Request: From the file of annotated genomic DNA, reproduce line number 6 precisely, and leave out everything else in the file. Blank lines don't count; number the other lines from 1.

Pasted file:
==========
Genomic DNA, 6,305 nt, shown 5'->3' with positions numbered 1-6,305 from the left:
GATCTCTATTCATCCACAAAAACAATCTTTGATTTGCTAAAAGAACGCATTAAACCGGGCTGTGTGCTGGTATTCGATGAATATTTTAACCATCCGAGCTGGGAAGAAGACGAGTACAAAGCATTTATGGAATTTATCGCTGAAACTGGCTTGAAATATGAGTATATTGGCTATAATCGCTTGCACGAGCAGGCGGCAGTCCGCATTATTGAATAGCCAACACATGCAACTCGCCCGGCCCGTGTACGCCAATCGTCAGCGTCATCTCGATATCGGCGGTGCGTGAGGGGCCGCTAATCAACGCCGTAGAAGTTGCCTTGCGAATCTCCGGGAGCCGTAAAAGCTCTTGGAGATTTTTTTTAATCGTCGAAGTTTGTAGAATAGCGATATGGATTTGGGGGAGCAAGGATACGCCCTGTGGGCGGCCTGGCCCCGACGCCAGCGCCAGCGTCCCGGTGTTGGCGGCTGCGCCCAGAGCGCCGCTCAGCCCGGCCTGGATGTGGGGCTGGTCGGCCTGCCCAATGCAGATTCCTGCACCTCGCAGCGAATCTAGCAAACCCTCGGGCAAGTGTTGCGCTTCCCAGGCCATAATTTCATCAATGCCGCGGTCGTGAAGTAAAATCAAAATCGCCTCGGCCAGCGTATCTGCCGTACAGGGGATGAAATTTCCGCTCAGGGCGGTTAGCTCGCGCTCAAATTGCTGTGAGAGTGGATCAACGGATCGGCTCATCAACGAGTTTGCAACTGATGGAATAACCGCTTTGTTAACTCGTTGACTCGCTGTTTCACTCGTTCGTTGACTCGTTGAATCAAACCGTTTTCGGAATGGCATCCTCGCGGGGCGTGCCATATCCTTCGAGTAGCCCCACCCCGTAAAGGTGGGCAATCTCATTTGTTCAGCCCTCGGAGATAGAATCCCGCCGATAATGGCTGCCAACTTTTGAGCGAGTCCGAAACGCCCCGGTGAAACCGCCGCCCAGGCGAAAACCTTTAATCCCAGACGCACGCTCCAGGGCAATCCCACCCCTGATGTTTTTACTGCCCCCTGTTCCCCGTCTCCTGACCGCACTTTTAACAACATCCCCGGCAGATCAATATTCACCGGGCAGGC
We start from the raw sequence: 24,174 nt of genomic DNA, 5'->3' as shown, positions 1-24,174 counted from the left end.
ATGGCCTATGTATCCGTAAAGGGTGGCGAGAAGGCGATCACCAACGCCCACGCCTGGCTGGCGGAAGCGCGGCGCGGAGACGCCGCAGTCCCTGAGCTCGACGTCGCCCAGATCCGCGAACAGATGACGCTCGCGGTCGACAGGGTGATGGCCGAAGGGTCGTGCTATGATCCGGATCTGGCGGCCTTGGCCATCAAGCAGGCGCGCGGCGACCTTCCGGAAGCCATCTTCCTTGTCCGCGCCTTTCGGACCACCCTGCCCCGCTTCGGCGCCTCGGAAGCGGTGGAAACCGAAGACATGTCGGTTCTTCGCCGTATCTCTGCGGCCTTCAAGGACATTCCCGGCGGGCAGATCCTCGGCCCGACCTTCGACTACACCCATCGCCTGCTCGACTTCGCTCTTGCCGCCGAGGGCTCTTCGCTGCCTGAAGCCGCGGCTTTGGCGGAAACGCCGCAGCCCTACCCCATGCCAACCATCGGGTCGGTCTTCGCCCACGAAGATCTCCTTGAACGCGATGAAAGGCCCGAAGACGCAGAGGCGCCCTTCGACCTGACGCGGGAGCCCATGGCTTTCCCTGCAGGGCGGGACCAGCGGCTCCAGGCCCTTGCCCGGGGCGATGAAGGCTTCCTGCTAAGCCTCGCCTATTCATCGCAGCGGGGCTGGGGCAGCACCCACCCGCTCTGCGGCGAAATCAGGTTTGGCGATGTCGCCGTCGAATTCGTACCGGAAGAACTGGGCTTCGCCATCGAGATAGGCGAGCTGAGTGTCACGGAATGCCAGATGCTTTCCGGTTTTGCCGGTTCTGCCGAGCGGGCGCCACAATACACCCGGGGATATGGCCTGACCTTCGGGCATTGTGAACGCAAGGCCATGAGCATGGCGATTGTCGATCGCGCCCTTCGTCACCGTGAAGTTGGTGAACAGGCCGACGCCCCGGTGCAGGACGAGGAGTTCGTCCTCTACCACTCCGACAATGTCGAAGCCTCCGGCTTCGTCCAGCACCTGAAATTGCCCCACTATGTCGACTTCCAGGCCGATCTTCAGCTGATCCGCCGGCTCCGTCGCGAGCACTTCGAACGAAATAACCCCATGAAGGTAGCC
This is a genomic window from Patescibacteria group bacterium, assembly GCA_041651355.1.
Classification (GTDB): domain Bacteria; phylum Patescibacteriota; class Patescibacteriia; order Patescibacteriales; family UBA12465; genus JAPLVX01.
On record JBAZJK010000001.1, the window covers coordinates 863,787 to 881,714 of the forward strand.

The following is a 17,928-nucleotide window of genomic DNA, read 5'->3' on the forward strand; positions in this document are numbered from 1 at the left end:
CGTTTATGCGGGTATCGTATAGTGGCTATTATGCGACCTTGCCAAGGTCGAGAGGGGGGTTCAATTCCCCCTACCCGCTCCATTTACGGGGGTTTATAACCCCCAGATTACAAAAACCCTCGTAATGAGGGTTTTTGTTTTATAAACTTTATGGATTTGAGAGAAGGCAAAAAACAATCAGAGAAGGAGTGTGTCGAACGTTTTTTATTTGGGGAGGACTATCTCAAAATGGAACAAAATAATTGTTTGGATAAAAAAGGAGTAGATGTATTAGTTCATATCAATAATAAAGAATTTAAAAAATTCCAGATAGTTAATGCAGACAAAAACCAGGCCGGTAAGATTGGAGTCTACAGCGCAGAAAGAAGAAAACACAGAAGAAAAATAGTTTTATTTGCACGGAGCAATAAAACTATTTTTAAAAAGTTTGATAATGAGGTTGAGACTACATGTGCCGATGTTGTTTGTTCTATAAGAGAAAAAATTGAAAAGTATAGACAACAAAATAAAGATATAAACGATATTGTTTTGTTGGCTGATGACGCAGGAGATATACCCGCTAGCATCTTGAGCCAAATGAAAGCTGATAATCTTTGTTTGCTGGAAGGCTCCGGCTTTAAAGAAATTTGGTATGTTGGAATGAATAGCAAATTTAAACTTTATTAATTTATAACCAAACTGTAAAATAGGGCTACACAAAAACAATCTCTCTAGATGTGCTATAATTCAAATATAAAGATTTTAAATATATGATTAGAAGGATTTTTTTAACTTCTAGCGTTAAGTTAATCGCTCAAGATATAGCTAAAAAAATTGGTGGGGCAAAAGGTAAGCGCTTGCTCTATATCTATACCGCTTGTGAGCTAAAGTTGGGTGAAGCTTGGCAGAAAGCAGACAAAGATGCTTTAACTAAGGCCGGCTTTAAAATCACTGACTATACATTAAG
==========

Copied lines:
Classification (GTDB): domain Bacteria; phylum Patescibacteriota; class Patescibacteriia; order Patescibacteriales; family UBA12465; genus JAPLVX01.